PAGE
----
Los Angeles Times
In its drive to become a city, the Valley became one. Not because the secessionists barely carried the day in the Valley, but because the attempted breakaway made the Valley -- and the rest of Los Angeles -- rethink what it is and what it might want to become.
"The secession movement has given the Valley a sense of itself it did not have," says Studio City resident Ken Bernstein, founder of the Civic Forum, a nonpartisan group that held numerous forums on secession around the city. "It was basically a movement about identity and respect."
Today, Valleyites are more aware their home has troubles that, albeit not as severe as those over the hill, are serious and distinctly urban. Its crime rate is rising, jobs are leaving and there's an increasing dissension that comes with its growing diversity.
At the same time, with the growth-release valve closing off in such attractive suburban areas as Ventura County, the Valley, with its existing infrastructure and amenities, could be an ideal site for the development of a new post-suburban structure.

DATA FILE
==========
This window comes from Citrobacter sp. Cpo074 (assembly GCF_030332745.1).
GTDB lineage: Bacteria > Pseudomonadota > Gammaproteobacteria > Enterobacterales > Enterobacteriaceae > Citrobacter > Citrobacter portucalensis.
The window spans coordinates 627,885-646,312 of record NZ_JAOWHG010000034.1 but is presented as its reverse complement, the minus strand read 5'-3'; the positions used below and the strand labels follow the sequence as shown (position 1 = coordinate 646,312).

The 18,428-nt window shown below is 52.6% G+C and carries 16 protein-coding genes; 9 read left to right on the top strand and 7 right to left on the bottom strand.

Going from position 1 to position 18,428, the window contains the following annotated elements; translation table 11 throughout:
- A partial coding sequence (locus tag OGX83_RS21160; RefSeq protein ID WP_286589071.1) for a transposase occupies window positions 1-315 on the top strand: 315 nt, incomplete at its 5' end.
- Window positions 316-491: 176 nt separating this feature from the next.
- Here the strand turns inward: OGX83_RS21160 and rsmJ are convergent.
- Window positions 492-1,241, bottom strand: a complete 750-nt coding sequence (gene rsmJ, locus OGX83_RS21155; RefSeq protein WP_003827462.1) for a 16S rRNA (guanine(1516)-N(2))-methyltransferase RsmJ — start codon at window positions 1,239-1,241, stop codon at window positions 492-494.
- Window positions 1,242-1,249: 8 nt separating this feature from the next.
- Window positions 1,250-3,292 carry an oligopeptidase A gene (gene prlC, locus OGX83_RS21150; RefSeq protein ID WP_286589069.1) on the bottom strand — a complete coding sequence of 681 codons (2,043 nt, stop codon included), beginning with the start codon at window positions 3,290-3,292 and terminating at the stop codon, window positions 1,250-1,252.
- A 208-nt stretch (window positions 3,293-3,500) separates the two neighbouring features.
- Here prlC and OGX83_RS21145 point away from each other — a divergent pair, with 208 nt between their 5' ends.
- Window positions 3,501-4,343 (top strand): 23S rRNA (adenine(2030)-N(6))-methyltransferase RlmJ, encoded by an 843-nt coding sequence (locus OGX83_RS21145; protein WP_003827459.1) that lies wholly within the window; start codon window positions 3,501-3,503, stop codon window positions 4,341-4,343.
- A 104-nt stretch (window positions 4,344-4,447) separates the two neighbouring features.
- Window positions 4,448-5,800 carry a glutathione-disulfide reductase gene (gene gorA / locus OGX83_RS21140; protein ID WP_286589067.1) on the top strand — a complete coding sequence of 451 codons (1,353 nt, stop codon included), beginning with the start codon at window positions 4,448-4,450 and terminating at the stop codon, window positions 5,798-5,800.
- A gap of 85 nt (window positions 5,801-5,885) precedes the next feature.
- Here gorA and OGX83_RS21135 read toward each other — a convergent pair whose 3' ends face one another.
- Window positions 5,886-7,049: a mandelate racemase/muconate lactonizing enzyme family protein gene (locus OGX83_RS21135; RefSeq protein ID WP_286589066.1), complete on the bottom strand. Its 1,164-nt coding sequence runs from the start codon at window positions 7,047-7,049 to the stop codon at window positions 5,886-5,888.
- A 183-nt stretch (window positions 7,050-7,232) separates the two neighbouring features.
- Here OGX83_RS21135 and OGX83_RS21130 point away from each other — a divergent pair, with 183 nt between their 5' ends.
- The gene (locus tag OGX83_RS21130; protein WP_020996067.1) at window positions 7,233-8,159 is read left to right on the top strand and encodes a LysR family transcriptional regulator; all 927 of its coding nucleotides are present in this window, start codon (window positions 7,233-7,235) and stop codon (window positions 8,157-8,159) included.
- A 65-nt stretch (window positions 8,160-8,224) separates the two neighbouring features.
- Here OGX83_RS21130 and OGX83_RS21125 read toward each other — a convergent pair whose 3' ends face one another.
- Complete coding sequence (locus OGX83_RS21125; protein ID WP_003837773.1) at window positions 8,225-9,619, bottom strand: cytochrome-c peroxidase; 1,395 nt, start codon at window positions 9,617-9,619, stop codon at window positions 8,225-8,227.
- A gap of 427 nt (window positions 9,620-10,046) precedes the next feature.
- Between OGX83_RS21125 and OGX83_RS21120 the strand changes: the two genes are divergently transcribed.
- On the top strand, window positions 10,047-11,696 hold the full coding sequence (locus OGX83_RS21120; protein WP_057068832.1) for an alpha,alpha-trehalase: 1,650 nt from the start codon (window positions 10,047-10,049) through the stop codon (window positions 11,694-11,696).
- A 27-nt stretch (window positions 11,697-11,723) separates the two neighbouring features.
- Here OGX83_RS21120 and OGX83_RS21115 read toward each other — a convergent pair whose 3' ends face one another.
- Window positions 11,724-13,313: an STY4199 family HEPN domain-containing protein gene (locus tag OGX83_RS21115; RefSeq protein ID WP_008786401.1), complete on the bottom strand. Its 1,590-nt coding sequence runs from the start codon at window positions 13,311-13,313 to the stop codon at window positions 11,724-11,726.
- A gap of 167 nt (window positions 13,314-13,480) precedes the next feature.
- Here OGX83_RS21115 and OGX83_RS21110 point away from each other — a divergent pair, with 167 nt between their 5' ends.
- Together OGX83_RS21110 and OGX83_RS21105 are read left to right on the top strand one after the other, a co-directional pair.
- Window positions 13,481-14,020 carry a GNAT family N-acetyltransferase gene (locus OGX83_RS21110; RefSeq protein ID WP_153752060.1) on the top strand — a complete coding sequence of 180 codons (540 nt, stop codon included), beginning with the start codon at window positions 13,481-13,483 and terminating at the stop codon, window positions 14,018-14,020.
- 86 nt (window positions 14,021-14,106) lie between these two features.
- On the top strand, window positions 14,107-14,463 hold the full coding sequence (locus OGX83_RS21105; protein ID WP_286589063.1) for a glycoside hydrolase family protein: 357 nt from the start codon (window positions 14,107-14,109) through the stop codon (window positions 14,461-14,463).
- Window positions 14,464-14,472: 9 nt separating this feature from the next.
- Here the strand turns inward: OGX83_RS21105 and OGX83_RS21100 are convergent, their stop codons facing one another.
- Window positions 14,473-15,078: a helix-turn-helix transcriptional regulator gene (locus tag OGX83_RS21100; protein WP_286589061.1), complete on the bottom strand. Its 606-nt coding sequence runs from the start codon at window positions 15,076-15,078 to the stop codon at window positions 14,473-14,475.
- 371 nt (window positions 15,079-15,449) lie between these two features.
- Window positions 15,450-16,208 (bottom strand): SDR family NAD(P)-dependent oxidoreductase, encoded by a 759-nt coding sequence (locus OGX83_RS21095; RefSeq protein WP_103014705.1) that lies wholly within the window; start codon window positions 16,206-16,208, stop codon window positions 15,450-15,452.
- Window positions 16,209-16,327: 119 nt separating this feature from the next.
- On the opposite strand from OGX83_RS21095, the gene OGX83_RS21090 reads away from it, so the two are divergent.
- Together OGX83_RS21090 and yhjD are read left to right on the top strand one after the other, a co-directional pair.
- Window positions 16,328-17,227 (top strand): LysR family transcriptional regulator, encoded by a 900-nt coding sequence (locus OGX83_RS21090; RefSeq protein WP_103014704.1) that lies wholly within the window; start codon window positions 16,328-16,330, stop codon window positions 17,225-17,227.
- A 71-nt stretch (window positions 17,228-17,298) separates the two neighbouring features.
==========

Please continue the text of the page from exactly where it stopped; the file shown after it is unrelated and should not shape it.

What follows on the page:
This new idea of the Valley was already emerging through the Vision 2020 project, sponsored by the Economic Alliance of the San Fernando Valley, a business group. A crucial issue for the project is how to accommodate new population growth, expected to continue at approximately 1% a year, without destroying the long-established single-family neighborhoods that define the Valley's middle class.
The answer may be the construction of "urban villages" -- dense multiuse centers along major thoroughfares and intersections throughout the Valley. The viability of this kind of development, which need not be more than two or three stories high, is evident in retail-pedestrian-oriented districts like Sherman Oaks, Toluca Lake and Studio City.
These villages could accommodate the three major social groups expected to grow most rapidly in the Valley. One is the elderly, including many homeowners, who may want to stay in the area but have no need for a big home and might prefer to live within walking distance of basic services. The Valley, once primarily a place for families, is graying rapidly. In the last decade, its median age rose from 34 to 38, while the percentage of people over 65 swelled by 28%.